Internet piracy could be beginning to be controlled in most cases

November, 09; 2022. By
The so-called computer piracy, that practice that includes the illegal downloading of content that can be shared on digital media, could be coming to an end, or be so minimized that it is on the way to becoming irrelevant.

This "piracy", which specifically occurs in movies, music, books, video games and other computer programs, as we say, is surrounded by the evolution of the Internet that is presented as normal, that is, the correct evolution of availability of content on the network of networks.

And it is that in the face of a prehistoric or Jurassic internet model where "everything was allowed", the more orderly model that ends piracy prevails mainly due to the combination of two important factors in this matter: the availability of titles and affordability of the price that can be paid for them. These two factors come together in a suitability or convenience for the final consumer, who finds it more comfortable and interesting as a whole to rent a film for €1.99 than to have to go around looking for a pirated one, with the risks that this implies.

As we have said, the first necessary condition is availability, that is, the titles must be legally available for consumption because if not, what are we production companies complaining about? And today, with the emergence of streaming services, this is indeed the case, since the vast majority of movies, series and shorts with current copyright are available for legal consumption.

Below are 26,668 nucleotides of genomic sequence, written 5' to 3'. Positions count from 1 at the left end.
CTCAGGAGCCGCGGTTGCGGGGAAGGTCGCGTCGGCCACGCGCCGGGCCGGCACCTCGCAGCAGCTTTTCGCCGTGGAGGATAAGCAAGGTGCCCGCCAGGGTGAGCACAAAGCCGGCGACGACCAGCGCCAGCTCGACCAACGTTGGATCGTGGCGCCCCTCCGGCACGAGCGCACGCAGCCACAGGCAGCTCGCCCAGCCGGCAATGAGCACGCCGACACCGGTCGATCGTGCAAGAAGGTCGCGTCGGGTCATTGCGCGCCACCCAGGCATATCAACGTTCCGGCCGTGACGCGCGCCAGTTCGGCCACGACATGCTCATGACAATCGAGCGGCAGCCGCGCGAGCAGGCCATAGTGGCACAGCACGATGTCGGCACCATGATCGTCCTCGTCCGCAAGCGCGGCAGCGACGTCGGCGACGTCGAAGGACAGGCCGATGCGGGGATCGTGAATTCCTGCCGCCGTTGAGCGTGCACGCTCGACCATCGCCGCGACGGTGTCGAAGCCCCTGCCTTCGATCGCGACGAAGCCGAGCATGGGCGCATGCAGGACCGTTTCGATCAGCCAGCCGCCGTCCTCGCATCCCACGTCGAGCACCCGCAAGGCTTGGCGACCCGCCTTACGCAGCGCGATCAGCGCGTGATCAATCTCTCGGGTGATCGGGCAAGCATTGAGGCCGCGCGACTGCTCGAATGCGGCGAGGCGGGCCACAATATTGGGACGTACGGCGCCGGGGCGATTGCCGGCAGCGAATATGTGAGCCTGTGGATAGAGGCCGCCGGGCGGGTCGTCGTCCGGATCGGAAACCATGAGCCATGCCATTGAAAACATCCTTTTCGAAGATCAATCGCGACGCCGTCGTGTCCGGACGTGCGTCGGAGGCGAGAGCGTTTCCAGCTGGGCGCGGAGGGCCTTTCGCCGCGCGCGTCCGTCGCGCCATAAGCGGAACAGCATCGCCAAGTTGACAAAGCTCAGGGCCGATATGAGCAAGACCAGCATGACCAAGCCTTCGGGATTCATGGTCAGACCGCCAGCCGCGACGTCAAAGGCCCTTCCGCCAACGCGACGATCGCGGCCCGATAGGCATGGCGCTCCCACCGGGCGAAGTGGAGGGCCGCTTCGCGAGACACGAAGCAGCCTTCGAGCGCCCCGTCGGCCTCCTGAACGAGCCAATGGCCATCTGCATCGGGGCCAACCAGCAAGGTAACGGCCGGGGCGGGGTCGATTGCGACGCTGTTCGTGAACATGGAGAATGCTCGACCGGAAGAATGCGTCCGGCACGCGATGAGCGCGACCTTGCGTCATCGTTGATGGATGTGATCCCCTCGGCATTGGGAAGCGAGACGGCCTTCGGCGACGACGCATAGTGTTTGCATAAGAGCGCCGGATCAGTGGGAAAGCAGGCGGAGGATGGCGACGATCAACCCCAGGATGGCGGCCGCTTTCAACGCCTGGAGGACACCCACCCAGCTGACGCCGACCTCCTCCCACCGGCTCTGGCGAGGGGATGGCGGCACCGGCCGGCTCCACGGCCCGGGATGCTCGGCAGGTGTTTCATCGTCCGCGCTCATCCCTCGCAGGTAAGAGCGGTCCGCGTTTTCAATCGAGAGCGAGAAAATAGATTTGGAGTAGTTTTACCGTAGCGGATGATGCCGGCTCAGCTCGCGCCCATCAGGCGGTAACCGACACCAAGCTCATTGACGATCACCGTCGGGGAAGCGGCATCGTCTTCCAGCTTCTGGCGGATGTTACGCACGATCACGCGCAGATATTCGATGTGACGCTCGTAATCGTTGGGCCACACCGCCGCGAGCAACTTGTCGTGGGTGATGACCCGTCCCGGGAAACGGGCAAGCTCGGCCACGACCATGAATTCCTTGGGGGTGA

The second condition refers to the content having an affordable market price. In other words, for a movie rental, from €0.99 to €2.99 approximately, it is a price that the final consumer (again we return to this figure) is willing to pay to avoid problems and difficulties derived from the pirated download of the content. If we want to buy a copy on DVD, on digital media, or a right to unlimited access through an app (such as buying a movie on Amazon), we must pay a little more, and this price should not exceed 9.99 € approximately, in the case of Spain and other surrounding countries. Books, music, video games, etc., each have their own price ecosystem, but the bases of the proposal are the same.

In this way, piracy finds itself in a situation that neither the consumer nor the producer is interested in, and thus, those who are capable of creating content appreciated by the masses will be able to obtain huge benefits from this process and creativity will be fairly rewarded, something that suits us all.